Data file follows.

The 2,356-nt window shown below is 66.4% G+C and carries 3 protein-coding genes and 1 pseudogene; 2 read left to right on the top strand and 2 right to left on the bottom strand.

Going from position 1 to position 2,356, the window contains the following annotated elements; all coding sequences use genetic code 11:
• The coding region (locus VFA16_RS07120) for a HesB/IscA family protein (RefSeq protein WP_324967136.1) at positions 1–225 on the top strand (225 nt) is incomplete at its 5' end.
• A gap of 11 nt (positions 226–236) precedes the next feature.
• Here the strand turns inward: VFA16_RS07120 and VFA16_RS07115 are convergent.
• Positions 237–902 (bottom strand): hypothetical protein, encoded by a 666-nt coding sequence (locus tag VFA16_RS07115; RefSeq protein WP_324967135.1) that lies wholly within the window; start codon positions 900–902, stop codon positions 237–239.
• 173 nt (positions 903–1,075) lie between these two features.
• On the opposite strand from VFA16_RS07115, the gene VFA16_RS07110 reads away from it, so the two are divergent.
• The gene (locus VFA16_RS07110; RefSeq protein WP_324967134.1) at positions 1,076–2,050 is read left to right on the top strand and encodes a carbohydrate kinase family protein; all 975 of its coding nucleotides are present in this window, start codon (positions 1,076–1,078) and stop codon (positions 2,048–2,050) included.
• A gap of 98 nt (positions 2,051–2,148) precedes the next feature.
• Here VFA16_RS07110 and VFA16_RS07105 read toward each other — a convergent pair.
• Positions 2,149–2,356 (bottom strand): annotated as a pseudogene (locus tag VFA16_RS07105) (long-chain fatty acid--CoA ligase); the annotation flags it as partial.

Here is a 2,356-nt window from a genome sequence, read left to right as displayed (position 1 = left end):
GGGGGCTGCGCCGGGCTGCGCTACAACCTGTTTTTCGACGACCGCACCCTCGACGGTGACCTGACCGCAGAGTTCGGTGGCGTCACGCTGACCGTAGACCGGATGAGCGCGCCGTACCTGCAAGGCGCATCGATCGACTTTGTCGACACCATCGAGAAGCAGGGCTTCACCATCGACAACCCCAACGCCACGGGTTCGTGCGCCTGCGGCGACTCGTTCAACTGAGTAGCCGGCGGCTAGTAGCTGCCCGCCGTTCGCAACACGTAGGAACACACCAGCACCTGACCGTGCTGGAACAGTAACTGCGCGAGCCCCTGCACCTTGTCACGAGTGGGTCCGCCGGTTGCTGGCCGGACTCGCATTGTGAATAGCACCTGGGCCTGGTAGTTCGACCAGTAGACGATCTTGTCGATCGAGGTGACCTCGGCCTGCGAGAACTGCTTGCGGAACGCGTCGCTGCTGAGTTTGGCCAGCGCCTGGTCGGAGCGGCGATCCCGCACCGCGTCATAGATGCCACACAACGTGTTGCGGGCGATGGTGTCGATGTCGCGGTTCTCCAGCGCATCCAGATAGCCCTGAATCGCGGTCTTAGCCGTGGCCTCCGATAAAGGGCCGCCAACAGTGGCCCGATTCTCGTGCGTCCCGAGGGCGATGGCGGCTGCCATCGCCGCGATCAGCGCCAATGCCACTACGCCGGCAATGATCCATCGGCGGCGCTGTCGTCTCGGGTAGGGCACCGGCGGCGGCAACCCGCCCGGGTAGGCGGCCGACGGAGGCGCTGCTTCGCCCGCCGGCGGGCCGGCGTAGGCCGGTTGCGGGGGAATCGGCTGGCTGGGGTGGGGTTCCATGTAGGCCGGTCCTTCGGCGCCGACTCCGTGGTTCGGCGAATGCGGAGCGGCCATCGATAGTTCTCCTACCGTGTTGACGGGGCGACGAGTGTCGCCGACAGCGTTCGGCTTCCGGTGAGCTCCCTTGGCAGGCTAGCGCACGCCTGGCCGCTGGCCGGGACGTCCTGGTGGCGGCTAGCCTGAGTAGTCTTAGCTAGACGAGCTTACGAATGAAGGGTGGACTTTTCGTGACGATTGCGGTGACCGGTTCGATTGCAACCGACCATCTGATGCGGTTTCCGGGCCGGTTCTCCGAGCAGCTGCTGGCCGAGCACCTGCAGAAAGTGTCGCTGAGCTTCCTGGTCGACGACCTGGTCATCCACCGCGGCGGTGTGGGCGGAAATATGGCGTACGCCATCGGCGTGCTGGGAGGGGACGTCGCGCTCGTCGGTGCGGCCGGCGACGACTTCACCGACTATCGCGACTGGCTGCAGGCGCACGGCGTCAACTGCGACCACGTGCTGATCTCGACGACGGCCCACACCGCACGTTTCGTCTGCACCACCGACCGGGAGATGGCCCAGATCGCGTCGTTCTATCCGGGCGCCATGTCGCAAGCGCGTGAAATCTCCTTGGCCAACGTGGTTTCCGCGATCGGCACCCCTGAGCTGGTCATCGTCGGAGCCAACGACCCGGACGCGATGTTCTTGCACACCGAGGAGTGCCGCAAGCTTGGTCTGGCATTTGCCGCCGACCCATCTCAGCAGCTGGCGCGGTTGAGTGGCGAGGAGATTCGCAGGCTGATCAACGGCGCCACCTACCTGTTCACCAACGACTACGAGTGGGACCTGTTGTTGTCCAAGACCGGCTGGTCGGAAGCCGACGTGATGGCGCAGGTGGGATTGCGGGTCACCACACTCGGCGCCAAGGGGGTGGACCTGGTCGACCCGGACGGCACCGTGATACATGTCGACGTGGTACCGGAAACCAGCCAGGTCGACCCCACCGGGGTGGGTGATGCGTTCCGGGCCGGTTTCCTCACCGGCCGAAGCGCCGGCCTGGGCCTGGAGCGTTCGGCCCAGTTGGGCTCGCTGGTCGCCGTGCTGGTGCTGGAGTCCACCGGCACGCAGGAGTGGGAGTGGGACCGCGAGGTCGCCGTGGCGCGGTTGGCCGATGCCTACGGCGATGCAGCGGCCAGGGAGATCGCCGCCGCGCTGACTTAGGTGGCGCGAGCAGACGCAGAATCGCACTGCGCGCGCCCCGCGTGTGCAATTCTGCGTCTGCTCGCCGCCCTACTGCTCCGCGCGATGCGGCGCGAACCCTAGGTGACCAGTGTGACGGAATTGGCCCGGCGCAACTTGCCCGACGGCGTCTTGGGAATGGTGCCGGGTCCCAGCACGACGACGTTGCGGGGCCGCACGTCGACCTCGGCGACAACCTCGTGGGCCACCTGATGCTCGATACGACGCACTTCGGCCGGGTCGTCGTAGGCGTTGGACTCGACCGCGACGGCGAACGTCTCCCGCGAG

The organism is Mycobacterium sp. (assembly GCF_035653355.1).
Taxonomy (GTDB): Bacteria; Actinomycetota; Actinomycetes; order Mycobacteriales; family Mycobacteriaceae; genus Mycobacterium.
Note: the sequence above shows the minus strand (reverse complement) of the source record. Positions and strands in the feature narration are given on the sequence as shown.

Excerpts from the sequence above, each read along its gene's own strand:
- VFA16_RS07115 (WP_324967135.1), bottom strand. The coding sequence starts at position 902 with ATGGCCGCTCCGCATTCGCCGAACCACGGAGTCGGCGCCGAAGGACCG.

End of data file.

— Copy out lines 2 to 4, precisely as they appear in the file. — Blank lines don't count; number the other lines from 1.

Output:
Going from position 1 to position 2,356, the window contains the following annotated elements; all coding sequences use genetic code 11:
• The coding region (locus VFA16_RS07120) for a HesB/IscA family protein (RefSeq protein WP_324967136.1) at positions 1–225 on the top strand (225 nt) is incomplete at its 5' end.
• A gap of 11 nt (positions 226–236) precedes the next feature.